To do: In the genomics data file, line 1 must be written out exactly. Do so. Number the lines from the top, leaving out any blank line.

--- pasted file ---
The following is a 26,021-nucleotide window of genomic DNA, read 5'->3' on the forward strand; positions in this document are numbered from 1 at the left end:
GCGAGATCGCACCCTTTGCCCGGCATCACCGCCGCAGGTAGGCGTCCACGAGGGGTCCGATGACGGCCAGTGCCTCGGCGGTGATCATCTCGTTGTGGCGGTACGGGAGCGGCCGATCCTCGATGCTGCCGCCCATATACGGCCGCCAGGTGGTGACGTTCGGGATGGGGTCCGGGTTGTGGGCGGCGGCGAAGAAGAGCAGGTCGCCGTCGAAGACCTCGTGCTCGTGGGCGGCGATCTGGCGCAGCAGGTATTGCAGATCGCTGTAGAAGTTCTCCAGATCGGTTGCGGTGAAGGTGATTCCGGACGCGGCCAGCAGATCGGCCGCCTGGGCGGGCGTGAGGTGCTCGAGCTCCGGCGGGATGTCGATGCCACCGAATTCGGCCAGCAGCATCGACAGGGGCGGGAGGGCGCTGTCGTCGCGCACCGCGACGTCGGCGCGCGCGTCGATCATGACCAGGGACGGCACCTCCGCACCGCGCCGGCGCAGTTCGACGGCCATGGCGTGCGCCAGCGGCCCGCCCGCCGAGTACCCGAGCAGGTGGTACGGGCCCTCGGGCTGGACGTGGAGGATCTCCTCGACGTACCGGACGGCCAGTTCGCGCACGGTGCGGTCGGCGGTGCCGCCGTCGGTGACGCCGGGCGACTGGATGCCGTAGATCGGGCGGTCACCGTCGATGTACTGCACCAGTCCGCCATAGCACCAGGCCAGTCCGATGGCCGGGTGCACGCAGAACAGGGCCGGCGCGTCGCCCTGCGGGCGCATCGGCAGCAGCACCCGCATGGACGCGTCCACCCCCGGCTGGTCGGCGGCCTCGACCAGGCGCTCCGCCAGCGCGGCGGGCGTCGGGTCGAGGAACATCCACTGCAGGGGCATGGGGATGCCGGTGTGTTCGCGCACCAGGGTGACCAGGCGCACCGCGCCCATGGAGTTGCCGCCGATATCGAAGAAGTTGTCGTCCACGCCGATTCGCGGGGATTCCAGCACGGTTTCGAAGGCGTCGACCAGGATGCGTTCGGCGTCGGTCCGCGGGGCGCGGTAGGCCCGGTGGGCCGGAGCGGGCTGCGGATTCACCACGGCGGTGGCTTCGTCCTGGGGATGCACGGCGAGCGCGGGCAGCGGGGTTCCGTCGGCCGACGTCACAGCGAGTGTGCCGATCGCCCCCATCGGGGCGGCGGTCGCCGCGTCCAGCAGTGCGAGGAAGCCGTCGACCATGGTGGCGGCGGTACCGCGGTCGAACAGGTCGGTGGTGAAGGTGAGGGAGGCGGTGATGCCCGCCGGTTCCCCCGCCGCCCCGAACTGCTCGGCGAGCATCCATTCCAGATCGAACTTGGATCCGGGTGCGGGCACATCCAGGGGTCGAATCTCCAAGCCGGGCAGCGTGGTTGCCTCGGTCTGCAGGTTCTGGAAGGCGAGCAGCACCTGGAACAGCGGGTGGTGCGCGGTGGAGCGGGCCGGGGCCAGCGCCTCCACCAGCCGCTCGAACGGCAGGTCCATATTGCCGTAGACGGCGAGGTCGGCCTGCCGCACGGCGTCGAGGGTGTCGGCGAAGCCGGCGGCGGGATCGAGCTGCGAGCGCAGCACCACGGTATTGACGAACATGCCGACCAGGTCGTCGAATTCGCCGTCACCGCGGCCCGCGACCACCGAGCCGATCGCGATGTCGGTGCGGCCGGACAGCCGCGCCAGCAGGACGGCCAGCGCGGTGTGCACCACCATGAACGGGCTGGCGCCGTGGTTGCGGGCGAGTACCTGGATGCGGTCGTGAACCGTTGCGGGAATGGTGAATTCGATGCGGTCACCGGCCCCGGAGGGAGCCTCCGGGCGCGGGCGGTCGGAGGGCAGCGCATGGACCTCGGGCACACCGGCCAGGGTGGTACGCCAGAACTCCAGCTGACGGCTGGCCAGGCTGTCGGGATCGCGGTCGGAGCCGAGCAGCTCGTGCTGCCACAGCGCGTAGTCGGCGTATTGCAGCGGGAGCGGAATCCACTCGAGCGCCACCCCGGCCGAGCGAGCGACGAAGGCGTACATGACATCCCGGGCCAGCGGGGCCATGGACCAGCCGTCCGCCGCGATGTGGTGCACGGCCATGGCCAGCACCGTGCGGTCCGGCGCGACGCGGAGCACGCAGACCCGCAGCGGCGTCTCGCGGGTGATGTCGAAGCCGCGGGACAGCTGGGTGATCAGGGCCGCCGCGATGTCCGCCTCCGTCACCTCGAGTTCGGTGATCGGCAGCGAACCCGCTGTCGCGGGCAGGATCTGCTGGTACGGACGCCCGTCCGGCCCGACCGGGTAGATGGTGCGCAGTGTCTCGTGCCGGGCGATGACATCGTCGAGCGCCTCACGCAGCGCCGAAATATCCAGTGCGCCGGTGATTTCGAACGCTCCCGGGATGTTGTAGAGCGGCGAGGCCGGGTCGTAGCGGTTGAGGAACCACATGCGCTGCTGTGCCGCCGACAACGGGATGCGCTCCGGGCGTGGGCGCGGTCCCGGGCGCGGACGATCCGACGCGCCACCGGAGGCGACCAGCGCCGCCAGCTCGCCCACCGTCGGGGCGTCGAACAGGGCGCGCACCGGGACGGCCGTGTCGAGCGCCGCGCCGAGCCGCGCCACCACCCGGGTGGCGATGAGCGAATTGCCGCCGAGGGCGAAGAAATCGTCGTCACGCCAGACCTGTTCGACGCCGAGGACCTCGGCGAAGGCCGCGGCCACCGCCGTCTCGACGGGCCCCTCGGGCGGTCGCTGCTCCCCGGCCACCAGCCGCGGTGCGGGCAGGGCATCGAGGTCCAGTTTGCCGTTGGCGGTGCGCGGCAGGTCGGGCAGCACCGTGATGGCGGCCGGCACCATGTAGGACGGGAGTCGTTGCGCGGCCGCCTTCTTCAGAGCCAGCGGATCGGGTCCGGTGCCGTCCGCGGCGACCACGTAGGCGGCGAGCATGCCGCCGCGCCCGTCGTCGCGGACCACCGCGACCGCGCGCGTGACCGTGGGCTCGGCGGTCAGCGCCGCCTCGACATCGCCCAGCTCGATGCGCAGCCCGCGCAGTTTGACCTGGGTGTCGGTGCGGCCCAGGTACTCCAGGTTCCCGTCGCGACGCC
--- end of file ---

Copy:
The following is a 26,021-nucleotide window of genomic DNA, read 5'->3' on the forward strand; positions in this document are numbered from 1 at the left end: